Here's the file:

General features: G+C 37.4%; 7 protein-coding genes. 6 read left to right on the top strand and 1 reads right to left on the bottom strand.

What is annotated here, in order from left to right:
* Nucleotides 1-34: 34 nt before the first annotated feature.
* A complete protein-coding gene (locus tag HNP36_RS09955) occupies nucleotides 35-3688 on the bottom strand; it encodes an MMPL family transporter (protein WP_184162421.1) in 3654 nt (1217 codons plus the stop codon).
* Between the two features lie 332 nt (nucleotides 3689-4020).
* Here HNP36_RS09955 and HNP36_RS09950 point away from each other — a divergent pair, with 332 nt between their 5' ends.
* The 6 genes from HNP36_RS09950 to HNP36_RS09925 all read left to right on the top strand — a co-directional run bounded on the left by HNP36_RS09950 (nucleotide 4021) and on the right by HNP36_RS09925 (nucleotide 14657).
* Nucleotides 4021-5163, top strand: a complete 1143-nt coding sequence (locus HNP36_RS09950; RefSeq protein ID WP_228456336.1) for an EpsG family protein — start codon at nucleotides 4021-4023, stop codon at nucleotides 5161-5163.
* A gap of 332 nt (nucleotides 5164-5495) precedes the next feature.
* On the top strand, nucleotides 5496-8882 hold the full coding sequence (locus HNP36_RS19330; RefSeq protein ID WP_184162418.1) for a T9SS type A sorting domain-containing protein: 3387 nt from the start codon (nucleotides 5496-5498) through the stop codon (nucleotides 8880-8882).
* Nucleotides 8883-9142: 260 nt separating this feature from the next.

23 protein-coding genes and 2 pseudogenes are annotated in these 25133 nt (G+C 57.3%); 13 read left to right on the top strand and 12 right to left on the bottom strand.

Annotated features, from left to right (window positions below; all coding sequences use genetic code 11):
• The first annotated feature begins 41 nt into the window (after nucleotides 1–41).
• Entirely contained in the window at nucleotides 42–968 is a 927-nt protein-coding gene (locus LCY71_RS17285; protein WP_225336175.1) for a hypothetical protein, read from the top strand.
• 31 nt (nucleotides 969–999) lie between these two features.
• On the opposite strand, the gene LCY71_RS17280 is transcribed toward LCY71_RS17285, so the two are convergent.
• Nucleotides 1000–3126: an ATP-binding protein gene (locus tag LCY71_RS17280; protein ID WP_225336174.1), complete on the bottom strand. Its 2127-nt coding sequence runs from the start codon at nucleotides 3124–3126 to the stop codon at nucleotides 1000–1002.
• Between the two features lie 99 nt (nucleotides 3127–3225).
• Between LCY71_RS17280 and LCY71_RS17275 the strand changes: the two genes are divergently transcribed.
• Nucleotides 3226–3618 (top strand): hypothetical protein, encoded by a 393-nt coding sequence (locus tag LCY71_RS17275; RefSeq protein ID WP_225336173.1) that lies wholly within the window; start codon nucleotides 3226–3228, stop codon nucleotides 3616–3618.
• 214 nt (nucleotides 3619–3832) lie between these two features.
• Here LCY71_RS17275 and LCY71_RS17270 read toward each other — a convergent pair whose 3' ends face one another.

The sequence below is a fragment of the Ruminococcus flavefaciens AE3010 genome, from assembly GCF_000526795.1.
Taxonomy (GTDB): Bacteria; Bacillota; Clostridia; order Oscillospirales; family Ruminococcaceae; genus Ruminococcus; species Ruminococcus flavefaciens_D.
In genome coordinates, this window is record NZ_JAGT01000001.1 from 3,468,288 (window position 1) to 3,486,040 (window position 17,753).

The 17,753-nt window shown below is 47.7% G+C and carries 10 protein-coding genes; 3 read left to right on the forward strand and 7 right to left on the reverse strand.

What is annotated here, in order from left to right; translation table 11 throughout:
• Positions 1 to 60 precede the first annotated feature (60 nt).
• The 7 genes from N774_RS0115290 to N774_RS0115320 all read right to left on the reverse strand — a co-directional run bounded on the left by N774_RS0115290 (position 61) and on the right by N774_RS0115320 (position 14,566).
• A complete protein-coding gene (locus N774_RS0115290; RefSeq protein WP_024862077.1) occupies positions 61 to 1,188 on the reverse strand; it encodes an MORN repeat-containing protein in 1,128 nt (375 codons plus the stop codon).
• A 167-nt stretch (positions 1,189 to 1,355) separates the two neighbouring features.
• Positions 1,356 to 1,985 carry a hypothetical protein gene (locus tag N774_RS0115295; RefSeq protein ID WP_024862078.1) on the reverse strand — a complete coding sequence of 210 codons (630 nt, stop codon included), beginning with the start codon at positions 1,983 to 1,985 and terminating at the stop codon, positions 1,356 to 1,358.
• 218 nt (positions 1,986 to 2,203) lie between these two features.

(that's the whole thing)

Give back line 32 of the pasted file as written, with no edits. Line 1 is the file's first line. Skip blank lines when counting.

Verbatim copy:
• A 167-nt stretch (positions 1,189 to 1,355) separates the two neighbouring features.